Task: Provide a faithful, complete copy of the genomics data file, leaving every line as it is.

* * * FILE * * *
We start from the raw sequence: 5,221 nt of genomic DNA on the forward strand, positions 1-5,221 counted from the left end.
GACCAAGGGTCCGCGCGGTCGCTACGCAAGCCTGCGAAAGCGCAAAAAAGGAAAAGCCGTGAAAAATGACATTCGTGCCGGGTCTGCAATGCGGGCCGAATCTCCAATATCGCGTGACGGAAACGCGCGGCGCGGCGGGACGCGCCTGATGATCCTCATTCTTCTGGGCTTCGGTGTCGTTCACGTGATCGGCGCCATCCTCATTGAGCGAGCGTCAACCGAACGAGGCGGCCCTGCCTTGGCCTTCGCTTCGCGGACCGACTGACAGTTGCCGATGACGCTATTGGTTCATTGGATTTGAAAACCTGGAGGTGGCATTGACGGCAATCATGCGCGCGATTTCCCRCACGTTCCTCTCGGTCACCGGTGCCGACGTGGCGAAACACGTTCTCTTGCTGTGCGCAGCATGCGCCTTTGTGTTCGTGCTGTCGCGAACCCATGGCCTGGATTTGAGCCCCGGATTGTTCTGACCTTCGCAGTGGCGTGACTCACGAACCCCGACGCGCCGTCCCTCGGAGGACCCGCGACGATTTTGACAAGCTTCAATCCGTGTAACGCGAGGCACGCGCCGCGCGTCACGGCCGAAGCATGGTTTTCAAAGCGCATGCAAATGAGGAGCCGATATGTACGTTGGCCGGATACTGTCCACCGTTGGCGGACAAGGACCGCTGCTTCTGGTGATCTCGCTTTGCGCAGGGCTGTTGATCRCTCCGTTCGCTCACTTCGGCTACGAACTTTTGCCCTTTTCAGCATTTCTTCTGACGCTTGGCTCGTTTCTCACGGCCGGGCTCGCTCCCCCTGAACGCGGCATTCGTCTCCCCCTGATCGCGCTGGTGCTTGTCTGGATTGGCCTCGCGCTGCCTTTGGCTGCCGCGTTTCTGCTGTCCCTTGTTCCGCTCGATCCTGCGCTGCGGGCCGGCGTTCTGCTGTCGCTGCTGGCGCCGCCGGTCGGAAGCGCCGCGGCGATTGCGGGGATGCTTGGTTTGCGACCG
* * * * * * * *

We start from the raw sequence: 5,221 nt of genomic DNA on the forward strand, positions 1-5,221 counted from the left end.
GACCAAGGGTCCGCGCGGTCGCTACGCAAGCCTGCGAAAGCGCAAAAAAGGAAAAGCCGTGAAAAATGACATTCGTGCCGGGTCTGCAATGCGGGCCGAATCTCCAATATCGCGTGACGGAAACGCGCGGCGCGGCGGGACGCGCCTGATGATCCTCATTCTTCTGGGCTTCGGTGTCGTTCACGTGATCGGCGCCATCCTCATTGAGCGAGCGTCAACCGAACGAGGCGGCCCTGCCTTGGCCTTCGCTTCGCGGACCGACTGACAGTTGCCGATGACGCTATTGGTTCATTGGATTTGAAAACCTGGAGGTGGCATTGACGGCAATCATGCGCGCGATTTCCCRCACGTTCCTCTCGGTCACCGGTGCCGACGTGGCGAAACACGTTCTCTTGCTGTGCGCAGCATGCGCCTTTGTGTTCGTGCTGTCGCGAACCCATGGCCTGGATTTGAGCCCCGGATTGTTCTGACCTTCGCAGTGGCGTGACTCACGAACCCCGACGCGCCGTCCCTCGGAGGACCCGCGACGATTTTGACAAGCTTCAATCCGTGTAACGCGAGGCACGCGCCGCGCGTCACGGCCGAAGCATGGTTTTCAAAGCGCATGCAAATGAGGAGCCGATATGTACGTTGGCCGGATACTGTCCACCGTTGGCGGACAAGGACCGCTGCTTCTGGTGATCTCGCTTTGCGCAGGGCTGTTGATCRCTCCGTTCGCTCACTTCGGCTACGAACTTTTGCCCTTTTCAGCATTTCTTCTGACGCTTGGCTCGTTTCTCACGGCCGGGCTCGCTCCCCCTGAACGCGGCATTCGTCTCCCCCTGATCGCGCTGGTGCTTGTCTGGATTGGCCTCGCGCTGCCTTTGGCTGCCGCGTTTCTGCTGTCCCTTGTTCCGCTCGATCCTGCGCTGCGGGCCGGCGTTCTGCTGTCGCTGCTGGCGCCGCCGGTCGGAAGCGCCGCGGCGATTGCGGGGATGCTTGGTTTGCGACCG